Swimming is something they manage well  because they take her  group to a pool for disabled people during the day. They cannot imagine going to the YMCA or a community pool or beach and would require 1 to 1 staff for safety, so they do not go.

It would be great if Lily could somehow be more involved in activities with the community. Her new house manager is working on this but the bottom line is cost of staff and finding capable staff.

I do not expect them to give her all the opportunities that we do on vacations and weekends. I would like her to participate in everyday recreational opportunities in the community that she enjoys and enrich her life.

Sailing

A birthday wish for James – Opinion – The Boston Globe

A birthday wish for James – Opinion – The Boston Globe.

This opinion piece in the Boston globe articulates our problem in Massachusetts dealing with funding issues for adults with intellectual disabilities. The young son is turning 21 years old and the friend  quotes the mother: “He has opened our hearts and minds to endless possibilities, but the future is scary. We want so much for him to have a full life with friends, a life that brings him joy and an ability to be a contributor to our community through real work and volunteering. Our vision for James’s future is not so different from other parents, just a lot harder to put together.’’

“To live a life in full, he needs a full commitment from the rest of us. Money is part of it. That’s reality.

My birthday wish for him is a happy and productive life and a world willing to pay more than lip service to help him live it.”

Examining the Unexamined Life: Adults with Autism, Part 2

This post is the second in a series in response to the question of what I think would make a life happy and fulfilling for my autistic daughter, Lily.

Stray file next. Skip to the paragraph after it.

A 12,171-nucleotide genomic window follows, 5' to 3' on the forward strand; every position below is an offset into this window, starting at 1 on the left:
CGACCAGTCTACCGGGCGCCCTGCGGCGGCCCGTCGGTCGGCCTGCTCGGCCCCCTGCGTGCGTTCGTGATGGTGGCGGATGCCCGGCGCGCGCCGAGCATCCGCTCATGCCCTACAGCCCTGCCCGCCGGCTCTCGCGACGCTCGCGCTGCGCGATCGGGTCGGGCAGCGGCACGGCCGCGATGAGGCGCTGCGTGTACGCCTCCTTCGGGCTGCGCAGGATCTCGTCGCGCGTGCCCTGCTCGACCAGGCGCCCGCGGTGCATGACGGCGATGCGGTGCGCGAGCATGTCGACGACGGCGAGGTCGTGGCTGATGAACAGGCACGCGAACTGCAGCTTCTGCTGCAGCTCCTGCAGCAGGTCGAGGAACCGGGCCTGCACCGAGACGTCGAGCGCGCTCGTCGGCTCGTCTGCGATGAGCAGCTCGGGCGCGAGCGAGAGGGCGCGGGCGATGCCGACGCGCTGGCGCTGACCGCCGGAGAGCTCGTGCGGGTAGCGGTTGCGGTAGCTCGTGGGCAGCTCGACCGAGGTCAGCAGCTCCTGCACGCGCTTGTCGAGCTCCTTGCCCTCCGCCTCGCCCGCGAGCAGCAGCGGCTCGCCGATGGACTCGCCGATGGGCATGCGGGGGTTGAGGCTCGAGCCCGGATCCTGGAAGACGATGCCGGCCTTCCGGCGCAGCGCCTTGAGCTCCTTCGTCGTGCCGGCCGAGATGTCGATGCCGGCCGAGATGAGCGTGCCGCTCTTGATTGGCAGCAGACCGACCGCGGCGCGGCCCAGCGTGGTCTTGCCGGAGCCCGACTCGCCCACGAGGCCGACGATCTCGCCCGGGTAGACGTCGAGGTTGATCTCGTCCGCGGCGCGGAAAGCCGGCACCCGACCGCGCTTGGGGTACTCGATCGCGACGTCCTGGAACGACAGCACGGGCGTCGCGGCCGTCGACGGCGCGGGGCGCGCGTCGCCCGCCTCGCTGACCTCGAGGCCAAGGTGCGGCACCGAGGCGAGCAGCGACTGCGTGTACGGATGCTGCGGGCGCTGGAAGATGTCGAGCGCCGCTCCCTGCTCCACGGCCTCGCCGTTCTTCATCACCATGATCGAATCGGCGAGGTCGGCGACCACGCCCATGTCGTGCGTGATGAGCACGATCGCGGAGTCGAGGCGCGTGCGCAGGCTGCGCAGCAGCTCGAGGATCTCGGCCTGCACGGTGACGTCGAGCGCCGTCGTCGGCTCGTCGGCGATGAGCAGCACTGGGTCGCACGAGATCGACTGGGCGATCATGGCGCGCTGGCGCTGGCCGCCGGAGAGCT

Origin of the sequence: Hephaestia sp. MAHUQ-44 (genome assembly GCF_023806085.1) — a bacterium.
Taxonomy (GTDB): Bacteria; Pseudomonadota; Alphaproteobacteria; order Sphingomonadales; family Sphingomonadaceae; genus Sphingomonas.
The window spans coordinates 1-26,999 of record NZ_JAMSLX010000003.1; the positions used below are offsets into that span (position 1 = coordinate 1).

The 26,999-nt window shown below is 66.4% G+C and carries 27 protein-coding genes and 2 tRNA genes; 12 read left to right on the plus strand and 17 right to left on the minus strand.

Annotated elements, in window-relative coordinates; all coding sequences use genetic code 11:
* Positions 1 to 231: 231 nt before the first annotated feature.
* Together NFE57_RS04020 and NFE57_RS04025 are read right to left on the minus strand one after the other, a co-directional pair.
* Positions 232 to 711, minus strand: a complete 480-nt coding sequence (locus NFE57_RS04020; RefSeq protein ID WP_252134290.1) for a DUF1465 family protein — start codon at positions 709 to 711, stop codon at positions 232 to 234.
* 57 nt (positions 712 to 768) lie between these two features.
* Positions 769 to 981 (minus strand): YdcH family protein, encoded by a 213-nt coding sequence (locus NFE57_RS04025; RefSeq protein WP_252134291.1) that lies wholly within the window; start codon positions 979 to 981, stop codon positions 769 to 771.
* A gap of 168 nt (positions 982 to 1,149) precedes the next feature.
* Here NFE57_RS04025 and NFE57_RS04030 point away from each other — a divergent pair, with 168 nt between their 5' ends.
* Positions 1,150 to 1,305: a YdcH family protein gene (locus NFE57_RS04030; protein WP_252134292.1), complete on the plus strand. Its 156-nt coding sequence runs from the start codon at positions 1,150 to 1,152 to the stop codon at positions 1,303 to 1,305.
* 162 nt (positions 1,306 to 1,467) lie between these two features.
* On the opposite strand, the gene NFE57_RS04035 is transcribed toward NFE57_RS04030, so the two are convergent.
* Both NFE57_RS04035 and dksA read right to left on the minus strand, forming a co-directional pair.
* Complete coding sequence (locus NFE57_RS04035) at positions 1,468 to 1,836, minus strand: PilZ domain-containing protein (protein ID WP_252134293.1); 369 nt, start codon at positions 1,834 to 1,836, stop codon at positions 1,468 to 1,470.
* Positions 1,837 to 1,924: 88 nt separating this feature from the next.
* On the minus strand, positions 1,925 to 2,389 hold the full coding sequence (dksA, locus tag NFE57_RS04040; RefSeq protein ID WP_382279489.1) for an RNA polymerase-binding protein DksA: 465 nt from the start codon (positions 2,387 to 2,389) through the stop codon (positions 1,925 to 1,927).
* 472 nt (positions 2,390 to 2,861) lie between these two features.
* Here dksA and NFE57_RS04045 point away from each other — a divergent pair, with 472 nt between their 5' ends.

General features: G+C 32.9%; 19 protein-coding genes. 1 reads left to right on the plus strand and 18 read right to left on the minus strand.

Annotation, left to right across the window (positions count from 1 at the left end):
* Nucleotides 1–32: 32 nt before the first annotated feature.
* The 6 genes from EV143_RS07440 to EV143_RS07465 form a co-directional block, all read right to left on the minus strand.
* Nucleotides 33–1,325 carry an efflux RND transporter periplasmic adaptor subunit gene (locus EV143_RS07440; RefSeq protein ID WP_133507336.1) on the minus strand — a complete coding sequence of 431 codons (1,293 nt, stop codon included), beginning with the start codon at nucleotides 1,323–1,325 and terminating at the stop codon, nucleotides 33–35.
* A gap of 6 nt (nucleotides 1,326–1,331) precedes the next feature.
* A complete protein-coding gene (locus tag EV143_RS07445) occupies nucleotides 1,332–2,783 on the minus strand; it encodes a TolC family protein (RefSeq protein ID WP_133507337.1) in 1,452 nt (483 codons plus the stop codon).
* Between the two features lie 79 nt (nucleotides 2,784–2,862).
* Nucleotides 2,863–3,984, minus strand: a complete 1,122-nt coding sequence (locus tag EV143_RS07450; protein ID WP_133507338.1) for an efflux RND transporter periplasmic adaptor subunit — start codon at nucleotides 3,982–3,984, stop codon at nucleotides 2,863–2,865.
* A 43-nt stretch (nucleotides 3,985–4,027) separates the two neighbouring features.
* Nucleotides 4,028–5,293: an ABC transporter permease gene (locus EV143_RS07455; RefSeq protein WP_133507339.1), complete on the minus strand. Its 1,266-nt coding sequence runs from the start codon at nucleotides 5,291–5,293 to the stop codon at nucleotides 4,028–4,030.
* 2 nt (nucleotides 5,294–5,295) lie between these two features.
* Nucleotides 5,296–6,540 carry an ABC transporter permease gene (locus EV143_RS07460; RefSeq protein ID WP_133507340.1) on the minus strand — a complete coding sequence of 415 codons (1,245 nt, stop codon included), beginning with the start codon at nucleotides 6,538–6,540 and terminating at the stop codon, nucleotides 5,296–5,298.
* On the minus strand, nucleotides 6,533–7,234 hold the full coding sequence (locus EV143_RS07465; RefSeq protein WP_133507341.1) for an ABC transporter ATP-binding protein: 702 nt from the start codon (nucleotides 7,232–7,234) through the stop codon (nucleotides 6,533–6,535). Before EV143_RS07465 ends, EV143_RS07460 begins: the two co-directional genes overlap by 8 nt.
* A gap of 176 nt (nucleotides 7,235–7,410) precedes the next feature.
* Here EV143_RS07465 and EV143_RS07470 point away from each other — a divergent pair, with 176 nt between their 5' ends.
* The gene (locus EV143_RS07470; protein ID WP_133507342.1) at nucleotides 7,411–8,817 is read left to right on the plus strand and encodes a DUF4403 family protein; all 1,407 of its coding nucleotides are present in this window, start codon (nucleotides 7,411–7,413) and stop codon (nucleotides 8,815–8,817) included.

Learning and Growth          

Throughout my life, teachers, professors and mentors have always recommended “life long learning.” “Medical School does not stop when you graduate.” People who deal with dementia recommend adult learning to keep brain cells active and formulating new pathways to stave off Alzheimer’s disease, dementia and aging. Elder Hostels, Senior Colleges and Brain Fitness Programs are designed to continue learning and growth in adulthood.

Why then, do adult programs for intellectually and developmentally disabled offer no stimulation and stop all programs designed for learning as soon as the individual leaves school and enters the Day Hab?

The primary reason is that attitudes in the current system are that the individual has no capacity for learning and it is a waste of time and money to try to teach them anything.

How much sense does this make? Because a person “turns 22”, do they magically become a different person from that day forward? What programs they were making progress with at age 21 and 364 days no longer work at age 22?

We know that the brain is elastic and plastic and even if damaged by whatever damages these autistic brains, or cerebral palsy brains, or traumatic brain injury brains, can and should be stimulated to grow and learn. The progress may seem slow to outsiders and I suppose there are some individuals who have a disorder that means that they will not progress at all. For most people with autism, though, I would argue that they are learning even when you think they are not even paying attention to you.

The elements of learning and growth MUST be present for Lily to feel happy and fulfilled. At present, after 3 years at the group home of trying to achieve some adequacy of basic needs with only partial and temporary success, I am seeing that no learning can really be expected to take place unless the individual feels safe and cared for and adequate nutrition is provided. The staff must be willing to see Lily as a person capable of learning to have the motivation to teach her anything. She must be motivated to learn and the staff must be trained in patience and perseverance.

Just maintaining skills that Lily learned in school has been a challenge. The first time we visited her after she had moved in to the house, we picked her up for the weekend and the staff person said to us: “Is she a feeder?”

Perplexed, we asked, “What is a feeder?”

The staff person replied, “Well, she won’t eat unless I spoon feed her.”

On graduating from school at age 22, Lily had impeccable table manners and used her utensils better than most Americans. She tied her shoe laces, dressed herself, showered herself and could shave her legs with help. She was able to help prepare meals, do the laundry and clean windows (as well as other house keeping skills), with assistance.